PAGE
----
Law-enforcement officials say that a New York City police sergeant was arrested Wednesday in the shooting death of an elderly, mentally ill woman inside her Bronx apartment in October.
The New York Times reports that the arrest of the police supervisor, Sgt. Hugh Barry, comes after months of investigations into the deadly encounter with 66-year-old Deborah Danner.
One official told the Times that the sergeant was charged with second-degree murder, first- and second-degree manslaughter, and criminally negligent homicide. The official, who requested anonymity to discuss the still-developing situation, said that the sergeant has been suspended without pay.
Barry shot and killed Danner while officers were responding to a call about an “emotionally disturbed person” on Oct. 18 of last year. Danner was allegedly wielding scissors that Barry persuaded her to drop. The older woman then allegedly picked up a bat and attacked Barry with it, and then Barry shot Danner twice in her chest.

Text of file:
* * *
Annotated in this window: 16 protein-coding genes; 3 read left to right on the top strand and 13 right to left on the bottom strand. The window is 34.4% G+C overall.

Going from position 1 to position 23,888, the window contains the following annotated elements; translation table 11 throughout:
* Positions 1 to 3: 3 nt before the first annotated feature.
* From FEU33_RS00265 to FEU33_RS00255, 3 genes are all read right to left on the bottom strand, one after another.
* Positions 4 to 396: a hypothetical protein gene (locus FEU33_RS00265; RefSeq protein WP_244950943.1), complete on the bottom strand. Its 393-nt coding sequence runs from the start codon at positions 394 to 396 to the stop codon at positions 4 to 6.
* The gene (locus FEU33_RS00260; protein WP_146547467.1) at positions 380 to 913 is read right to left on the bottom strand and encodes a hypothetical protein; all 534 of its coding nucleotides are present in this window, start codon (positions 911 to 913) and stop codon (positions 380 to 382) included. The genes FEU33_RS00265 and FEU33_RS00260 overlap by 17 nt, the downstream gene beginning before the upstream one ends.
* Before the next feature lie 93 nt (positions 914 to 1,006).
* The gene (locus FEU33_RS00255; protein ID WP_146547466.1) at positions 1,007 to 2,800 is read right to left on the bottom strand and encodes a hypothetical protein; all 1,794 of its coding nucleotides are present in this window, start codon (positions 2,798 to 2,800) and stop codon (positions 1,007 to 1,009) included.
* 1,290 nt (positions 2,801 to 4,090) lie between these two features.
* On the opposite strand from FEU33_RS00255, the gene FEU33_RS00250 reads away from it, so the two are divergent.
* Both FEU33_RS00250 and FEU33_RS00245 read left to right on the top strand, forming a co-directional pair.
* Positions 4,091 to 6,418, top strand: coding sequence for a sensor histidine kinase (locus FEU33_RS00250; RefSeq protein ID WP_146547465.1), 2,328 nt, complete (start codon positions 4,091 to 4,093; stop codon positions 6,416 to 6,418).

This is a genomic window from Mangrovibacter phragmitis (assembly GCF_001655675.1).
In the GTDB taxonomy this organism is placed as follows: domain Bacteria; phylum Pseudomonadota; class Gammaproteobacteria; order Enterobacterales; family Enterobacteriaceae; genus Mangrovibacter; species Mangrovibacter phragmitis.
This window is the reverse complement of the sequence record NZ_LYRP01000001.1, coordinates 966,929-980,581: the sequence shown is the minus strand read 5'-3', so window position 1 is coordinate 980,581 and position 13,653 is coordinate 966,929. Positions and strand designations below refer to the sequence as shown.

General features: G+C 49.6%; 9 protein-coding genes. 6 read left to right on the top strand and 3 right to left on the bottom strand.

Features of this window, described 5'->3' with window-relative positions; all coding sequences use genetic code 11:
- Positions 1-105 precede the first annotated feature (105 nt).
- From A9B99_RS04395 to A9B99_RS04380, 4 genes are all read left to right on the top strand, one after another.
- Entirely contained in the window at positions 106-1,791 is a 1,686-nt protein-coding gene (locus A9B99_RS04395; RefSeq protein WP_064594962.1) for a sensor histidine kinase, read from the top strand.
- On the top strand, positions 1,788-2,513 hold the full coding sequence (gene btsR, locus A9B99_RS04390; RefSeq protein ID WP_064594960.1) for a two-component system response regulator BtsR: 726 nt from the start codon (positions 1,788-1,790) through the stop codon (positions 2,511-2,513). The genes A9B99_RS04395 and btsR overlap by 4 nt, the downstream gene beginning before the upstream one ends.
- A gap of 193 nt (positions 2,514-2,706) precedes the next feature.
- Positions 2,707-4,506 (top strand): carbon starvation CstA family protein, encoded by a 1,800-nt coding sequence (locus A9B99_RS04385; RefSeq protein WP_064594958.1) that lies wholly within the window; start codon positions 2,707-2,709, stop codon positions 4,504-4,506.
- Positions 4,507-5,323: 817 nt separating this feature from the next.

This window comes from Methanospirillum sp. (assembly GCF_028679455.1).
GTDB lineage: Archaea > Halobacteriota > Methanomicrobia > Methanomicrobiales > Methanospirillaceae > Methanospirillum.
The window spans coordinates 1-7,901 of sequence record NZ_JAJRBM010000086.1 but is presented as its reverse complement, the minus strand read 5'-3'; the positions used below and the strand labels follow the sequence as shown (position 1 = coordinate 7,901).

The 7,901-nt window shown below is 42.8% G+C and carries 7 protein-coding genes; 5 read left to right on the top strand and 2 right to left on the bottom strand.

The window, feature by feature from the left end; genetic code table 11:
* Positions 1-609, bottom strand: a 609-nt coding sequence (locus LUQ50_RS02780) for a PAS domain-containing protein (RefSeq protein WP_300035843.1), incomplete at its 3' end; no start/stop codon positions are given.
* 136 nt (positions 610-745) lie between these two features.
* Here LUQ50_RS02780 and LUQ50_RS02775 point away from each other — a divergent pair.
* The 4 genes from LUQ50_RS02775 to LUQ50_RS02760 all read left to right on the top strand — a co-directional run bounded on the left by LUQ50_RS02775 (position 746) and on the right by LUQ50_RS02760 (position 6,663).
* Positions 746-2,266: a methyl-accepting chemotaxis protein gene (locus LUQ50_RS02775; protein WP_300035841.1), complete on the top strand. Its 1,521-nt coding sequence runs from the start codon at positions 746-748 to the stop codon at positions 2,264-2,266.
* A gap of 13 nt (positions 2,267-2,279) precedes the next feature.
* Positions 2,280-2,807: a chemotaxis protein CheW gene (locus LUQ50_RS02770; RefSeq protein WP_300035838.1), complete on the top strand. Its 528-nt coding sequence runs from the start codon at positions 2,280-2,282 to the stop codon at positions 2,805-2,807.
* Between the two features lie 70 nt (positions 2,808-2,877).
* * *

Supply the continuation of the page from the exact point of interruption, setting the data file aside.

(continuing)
Barry was carrying a stun gun at the time of the fatal incident, but it was not deployed. Danner’s death raised questions about the New York City Police Department’s use of force and the protocol that should be used when dealing with “emotionally disturbed” people.
New York City Mayor Bill de Blasio addressed the shooting in its immediate aftermath, saying: “Deborah Danner should be alive right now, period. If the protocols had been followed, she would be alive. It’s as simple as that.” Police Commissioner James O’Neill also claimed that Barry failed to follow the proper protocol.
As the Times notes, within hours of Danner’s death, Barry was stripped of his badge and gun and placed on modified duty.
After the death, the Times notes, a spokesperson for the office of Bronx District Attorney Darcel D. Clark confirmed that Barry had been indicted and would appear in court at 3 p.m. Wednesday.
In an emailed statement, Edward Mullins, the president of the Sergeant’s Benevolent Association, claimed that “the union is outraged at the indictment.”
He called O’Neill’s criticisms of the case “before any investigation was even commenced” was something that “undoubtedly tainted the grand jury pool and denied any semblance of due process” for Barry.
“This is an absolute disgrace,” Mullins said in his statement.
Read more at the New York Times.